Week 10; Day 19 + 20
Week 10; Day 19 + 20 Theatre 152
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This 3 page Class Notes was uploaded by Becca LeBoeuf on Wednesday April 13, 2016. The Class Notes belongs to Theatre 152 at University of Wisconsin - Oshkosh taught by Bryan Vandevender in Spring 2016. Since its upload, it has received 7 views. For similar materials see Non Western Theatre in Theatre at University of Wisconsin - Oshkosh.
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Date Created: 04/13/16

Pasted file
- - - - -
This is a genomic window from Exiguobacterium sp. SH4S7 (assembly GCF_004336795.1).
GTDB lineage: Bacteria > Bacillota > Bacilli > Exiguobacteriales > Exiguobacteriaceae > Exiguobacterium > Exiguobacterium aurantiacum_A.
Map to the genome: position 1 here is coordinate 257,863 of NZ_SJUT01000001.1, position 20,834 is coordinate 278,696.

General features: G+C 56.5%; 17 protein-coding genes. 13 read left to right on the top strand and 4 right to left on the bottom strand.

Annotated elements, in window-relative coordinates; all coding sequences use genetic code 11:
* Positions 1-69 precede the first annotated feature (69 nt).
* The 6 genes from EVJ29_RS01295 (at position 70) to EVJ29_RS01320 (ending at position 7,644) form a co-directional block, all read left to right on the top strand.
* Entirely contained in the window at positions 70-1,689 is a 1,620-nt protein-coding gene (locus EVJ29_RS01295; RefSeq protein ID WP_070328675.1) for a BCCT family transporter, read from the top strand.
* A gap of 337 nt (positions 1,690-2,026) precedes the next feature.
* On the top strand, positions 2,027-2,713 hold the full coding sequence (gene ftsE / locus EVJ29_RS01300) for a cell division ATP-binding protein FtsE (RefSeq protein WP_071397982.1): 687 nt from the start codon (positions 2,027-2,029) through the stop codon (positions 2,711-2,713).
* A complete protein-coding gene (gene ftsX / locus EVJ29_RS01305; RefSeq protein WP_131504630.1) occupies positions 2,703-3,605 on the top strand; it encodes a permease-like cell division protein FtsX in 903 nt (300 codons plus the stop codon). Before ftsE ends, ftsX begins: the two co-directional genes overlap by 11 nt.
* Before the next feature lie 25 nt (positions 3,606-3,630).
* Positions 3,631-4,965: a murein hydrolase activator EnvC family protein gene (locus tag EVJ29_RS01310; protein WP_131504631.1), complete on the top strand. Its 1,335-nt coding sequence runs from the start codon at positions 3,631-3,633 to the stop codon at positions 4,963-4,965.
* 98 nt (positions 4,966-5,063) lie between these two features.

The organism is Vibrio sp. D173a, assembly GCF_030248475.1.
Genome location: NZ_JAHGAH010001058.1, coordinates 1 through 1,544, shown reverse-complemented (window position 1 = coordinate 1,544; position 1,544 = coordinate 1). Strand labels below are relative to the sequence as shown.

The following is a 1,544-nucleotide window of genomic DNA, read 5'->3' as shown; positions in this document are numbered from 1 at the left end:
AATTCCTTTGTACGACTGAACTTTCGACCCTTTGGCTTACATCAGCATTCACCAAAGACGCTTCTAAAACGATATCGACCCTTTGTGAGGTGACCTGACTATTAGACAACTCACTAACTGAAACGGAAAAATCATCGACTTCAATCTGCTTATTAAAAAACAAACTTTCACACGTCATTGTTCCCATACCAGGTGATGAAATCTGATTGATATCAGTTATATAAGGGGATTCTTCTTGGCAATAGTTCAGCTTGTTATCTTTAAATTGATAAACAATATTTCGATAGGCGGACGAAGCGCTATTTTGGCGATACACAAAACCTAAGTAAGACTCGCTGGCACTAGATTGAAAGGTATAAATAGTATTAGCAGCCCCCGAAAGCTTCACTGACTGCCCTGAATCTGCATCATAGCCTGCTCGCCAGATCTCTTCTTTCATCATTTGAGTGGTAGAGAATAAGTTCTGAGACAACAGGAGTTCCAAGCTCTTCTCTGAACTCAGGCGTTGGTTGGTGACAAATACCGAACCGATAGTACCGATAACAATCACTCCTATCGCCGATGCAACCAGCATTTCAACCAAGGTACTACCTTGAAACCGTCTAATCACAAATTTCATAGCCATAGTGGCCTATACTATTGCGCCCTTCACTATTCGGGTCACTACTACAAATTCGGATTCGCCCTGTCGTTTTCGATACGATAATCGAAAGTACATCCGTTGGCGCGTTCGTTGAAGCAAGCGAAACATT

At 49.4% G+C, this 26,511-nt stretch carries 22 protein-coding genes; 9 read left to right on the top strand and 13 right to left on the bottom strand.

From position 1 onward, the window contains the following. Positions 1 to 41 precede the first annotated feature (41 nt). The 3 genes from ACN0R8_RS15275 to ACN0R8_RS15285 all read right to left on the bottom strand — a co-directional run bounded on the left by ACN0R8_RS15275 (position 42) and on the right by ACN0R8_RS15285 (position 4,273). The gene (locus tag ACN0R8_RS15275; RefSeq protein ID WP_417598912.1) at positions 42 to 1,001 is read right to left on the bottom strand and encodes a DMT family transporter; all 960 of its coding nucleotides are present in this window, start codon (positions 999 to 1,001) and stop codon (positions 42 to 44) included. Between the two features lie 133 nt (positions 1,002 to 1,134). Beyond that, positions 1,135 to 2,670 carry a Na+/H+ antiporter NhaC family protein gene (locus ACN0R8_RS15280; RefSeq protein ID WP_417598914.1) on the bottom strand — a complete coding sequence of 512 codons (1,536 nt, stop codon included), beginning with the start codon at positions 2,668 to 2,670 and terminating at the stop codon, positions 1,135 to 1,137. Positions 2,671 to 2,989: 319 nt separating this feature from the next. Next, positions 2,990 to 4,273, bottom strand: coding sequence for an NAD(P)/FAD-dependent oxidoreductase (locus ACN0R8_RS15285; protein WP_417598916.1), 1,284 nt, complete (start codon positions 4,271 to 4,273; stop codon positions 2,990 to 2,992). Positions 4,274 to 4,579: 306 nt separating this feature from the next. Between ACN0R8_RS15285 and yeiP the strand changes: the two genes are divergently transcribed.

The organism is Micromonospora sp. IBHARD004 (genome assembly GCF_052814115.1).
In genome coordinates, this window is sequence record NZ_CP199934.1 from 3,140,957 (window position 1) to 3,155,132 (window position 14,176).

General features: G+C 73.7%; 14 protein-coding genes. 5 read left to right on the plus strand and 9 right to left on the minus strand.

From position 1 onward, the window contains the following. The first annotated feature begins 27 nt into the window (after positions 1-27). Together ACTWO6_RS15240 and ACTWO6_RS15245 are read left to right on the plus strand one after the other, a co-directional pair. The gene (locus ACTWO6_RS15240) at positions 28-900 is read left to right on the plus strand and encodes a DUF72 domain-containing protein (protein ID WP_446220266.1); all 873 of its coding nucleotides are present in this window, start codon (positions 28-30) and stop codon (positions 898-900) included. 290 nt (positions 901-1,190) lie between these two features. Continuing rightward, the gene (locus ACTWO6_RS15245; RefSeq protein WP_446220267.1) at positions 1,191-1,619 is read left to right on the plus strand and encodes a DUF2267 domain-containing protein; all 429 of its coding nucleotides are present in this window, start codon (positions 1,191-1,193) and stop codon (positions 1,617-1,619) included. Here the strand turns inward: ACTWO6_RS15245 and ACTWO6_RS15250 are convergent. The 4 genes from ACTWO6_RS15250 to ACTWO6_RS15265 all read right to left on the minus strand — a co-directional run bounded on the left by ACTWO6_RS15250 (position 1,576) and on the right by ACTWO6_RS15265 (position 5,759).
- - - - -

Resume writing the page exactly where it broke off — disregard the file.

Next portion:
Week 10 Day 9 4/11/2016: Currency: ● Is It Current Enough? Relevance: ● Does your information fit your needs? Authority ● Who is the author? Purpose: ● Why was the information produced? Accuracy: ● Did they provide any evidence to show they’re trying to communicate with you? Day 20 4/13/2016: Ethics In Theatre Productio : ● Stakeholders, Law, and Issues of Representation. Stakeholders In Theatre Productio ● The playwright. ● The producer (for profit). ● The company & board of trustees (not for profit). ● Artists (director, designers, actors). ● Audiences. ● Community. Steps To Producing A Play ● Play selection. ● Licensing → permission from the playwright. ● Casting. ● Design. ● Rehearsal. ● Performance. Legal Issues In Theatre Productio : ● A performance license is a legal contract in which the playwright or playwright’s representation gives a theatre company permission to present a play or musical as it is written for a fee. Changes to text or music must be approved by the playwright or the playwright’s representation. Changes made to the text or music that are not approved by the playwright or licensing organization represent a breach of contract. ● Licensing Agreements Can Include Dictates Regarding The Following ○ Representation of the play’s temporal setting (point in time). ○ Representation of the play’s geographic setting (location). ○ Representation of a character’s gender. ○ Representation of a character’s race or ethnicity. ● A play of musical that has entered the public domain (a work that is approximately 100 years old) is free from any authorial control. Theatre artists are allowed to make any changes to the text or music that they like without the risk of legal action. Issues Of Representation ● CrossGender Casting: ○ Because of laws forbidding women from appearing on stage, male actors regularly performed women’s roles from the time of Classical Greek theatre until 1660. ● CrossRacial Casting ○ Similar laws forbade people of color from appearing on stage. Consequently, white actors also regularly performed nonwhite roles until 1825. ● Blackface Performance: ○ White actors performing in blackface were common features of American variety entertainments as early as 1790. They were also frequently found in longer narrative works such sncle Tom’s Cabi . ● American Minstrelsy: ○ A performance practice popularized by Thomas Rice in the 1820s with his “Jim Crow” shows. Minstrelsy contained songs, dances, and comic skits depicting plantation life. They also relied heavily on broad racial stereotypes demonstrated in speech, gesture, gait, movement patterns, and costume. ● Al Jolson ○ Vaudeville actors such as Al Jolson constructed wildly successful performance routines and cultivated a fervent and loyal fan base through the presentation of a minstrel persona. ● Yellowface Performance: ○ While no laws banned Asian actors from the stage per se, the practice of white actors portraying Asian characters (utilizing highly stereotyped gestures, speech patterns, makeup, and prosthetics) also has a history in Western theatre and film. ● Miss Saigon Controversy ○ In 1990, West End producer Cameron Mackintosh attempts to transfer the hit musical Miss Saigon to Broadway with its original cast which included caucasian actor Jonathan Pryce in the role of the Eurasian “Engineer.” Pryce wore facial prosthetics in the production to suggest Asian descent. American Actor’s Equity attempted to halt the transfer because of the production’s crossracial casting. Yellowface ← → Employment Opportunities
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